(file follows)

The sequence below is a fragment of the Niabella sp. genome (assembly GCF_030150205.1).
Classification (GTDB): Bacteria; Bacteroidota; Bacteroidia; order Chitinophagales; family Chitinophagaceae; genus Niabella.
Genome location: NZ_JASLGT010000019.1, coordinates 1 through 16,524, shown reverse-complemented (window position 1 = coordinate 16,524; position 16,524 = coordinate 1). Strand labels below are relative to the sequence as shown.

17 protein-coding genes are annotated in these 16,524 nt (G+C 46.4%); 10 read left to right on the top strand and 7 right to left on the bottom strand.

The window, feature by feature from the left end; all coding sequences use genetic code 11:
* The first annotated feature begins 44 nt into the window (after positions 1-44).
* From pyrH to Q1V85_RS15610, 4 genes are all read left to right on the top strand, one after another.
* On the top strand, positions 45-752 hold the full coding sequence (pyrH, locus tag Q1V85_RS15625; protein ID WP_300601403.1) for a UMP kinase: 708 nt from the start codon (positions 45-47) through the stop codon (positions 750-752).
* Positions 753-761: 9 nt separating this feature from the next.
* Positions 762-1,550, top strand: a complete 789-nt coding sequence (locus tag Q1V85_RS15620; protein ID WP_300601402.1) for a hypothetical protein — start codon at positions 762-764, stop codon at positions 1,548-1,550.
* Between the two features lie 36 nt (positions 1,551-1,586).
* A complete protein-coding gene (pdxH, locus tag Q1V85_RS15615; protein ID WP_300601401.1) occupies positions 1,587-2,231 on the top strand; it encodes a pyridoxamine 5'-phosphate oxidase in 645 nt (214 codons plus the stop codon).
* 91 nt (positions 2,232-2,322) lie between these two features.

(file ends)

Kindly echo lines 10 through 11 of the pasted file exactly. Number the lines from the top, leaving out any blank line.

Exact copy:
* Positions 762-1,550, top strand: a complete 789-nt coding sequence (locus tag Q1V85_RS15620; protein ID WP_300601402.1) for a hypothetical protein — start codon at positions 762-764, stop codon at positions 1,548-1,550.
* Between the two features lie 36 nt (positions 1,551-1,586).